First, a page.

An article titled “‘Why Don’t We Have Any White Kids?’”, by N. R. Kleinfield, takes an in-depth look at the trend toward resegregation in the public school systems of cities across the US, despite efforts to counter it. The author interviews an advanced middle-school student who struggles to fit in with her peer group.
Here’s an excerpt:
“It’s a bit weird,” Amiyah said of the school’s racial composition. “All my friends are predominantly black, and all the teachers are predominantly white. I think white kids go to different schools. I don’t know. I haven’t seen many white people in a big space before.”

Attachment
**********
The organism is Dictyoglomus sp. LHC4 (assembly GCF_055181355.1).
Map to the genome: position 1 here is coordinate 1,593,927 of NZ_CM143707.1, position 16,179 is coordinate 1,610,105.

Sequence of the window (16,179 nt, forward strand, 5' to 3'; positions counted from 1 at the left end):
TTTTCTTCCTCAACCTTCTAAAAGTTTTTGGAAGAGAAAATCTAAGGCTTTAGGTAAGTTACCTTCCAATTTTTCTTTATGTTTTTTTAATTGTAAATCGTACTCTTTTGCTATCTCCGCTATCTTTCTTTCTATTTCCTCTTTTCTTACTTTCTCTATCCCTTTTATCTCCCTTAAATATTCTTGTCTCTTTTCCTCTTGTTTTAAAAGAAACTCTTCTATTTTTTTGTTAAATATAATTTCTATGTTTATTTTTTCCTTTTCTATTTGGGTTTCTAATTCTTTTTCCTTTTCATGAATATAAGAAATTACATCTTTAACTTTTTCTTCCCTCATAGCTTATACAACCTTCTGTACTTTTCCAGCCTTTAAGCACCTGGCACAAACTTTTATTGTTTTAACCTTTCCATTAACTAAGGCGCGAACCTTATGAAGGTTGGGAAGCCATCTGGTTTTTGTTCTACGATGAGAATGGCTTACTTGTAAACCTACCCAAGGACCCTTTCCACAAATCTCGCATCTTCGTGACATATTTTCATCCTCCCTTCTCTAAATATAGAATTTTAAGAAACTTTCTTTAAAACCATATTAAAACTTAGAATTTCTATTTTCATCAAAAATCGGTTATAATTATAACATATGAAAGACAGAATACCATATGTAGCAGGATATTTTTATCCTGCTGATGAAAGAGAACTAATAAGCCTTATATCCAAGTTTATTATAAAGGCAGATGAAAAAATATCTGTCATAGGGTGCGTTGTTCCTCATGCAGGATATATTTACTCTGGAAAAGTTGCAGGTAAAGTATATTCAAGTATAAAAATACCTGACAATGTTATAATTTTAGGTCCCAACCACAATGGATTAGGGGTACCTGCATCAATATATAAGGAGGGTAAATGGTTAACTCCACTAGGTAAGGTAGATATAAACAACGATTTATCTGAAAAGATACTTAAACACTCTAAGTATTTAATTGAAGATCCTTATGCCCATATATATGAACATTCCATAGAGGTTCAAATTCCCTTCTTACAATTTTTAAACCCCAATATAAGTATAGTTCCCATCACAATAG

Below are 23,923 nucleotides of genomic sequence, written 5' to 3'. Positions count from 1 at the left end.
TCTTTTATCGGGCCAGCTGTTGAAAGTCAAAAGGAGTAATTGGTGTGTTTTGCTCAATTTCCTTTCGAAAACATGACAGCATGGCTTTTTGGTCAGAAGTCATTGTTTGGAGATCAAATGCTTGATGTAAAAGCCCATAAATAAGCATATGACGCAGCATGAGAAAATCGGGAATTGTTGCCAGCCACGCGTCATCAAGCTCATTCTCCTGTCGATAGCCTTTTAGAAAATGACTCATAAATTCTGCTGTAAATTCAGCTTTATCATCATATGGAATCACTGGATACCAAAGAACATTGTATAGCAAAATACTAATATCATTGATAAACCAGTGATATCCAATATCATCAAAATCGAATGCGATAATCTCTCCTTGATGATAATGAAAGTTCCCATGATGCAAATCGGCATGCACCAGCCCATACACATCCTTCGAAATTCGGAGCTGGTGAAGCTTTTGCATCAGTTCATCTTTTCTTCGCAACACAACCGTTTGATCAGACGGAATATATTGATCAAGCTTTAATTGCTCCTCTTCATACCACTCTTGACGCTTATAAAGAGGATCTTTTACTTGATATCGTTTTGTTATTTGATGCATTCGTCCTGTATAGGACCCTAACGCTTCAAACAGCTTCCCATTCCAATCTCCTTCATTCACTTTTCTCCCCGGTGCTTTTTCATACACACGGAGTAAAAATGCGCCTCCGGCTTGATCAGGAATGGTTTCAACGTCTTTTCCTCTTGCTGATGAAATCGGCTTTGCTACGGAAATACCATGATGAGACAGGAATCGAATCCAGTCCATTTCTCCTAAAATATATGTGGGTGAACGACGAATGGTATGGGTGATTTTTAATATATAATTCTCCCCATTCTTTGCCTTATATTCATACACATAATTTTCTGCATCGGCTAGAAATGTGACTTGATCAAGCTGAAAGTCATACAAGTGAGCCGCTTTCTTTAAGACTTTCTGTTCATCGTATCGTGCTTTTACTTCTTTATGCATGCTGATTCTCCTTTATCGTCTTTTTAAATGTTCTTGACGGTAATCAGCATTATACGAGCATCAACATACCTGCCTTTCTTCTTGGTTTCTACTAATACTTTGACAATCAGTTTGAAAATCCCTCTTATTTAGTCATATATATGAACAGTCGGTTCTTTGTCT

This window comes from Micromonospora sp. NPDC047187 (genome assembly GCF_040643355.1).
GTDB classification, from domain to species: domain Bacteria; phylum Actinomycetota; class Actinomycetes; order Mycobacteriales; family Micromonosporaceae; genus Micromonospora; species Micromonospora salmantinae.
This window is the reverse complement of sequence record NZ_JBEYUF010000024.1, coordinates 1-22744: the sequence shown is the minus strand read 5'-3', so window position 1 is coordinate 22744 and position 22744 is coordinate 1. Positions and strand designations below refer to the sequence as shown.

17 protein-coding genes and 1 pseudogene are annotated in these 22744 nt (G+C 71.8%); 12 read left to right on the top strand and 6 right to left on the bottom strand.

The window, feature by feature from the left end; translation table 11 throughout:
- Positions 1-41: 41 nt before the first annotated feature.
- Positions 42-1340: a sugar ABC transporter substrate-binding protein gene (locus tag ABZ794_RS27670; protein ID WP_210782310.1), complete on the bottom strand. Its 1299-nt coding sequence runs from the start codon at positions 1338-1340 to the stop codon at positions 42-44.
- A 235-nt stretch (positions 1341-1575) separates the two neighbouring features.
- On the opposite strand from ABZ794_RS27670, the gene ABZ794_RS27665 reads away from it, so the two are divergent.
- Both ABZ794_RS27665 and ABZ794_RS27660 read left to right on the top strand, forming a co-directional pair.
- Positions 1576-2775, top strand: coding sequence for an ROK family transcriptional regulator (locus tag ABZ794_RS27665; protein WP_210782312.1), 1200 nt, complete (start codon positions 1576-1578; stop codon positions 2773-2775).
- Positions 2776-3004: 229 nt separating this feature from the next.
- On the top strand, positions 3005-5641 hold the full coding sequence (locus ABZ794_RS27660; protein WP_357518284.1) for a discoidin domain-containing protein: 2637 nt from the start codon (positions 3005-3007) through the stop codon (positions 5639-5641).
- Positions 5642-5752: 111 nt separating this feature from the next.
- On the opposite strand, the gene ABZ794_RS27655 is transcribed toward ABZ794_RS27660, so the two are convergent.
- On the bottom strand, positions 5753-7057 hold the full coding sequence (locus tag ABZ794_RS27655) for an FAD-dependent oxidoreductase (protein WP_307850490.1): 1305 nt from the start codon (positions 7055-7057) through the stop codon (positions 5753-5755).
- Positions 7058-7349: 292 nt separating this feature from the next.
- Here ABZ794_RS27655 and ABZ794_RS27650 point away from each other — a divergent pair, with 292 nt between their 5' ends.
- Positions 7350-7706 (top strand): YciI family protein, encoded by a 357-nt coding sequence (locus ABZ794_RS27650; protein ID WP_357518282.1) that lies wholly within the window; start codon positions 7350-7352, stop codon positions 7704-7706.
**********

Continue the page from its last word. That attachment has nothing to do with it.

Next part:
Would it be better if it were integrated?
“I think they would stop calling me white girl if there were white kids,” she said. “Because my skin is a little lighter and I can’t dance, they call me that. Some of them can’t dance, either.”
“I could talk the way I talk.”
Other students speak street slang that she repudiates: “They will say to me, ‘You are so white.’ I tell them, I have two black parents. Do I look white?”
She had been having trouble making friends. This year, her mother noticed a speech change. “She’s slacking off more to fit in,” Ms. Kingston said. “She’s saying: ‘I been there.’ ‘I done that.’ ”
Amiyah confirmed this: “I speak a bit more freelance with my friends. Not full sentences. I don’t use big words. They hate it when I do that.”
She said she had become more popular.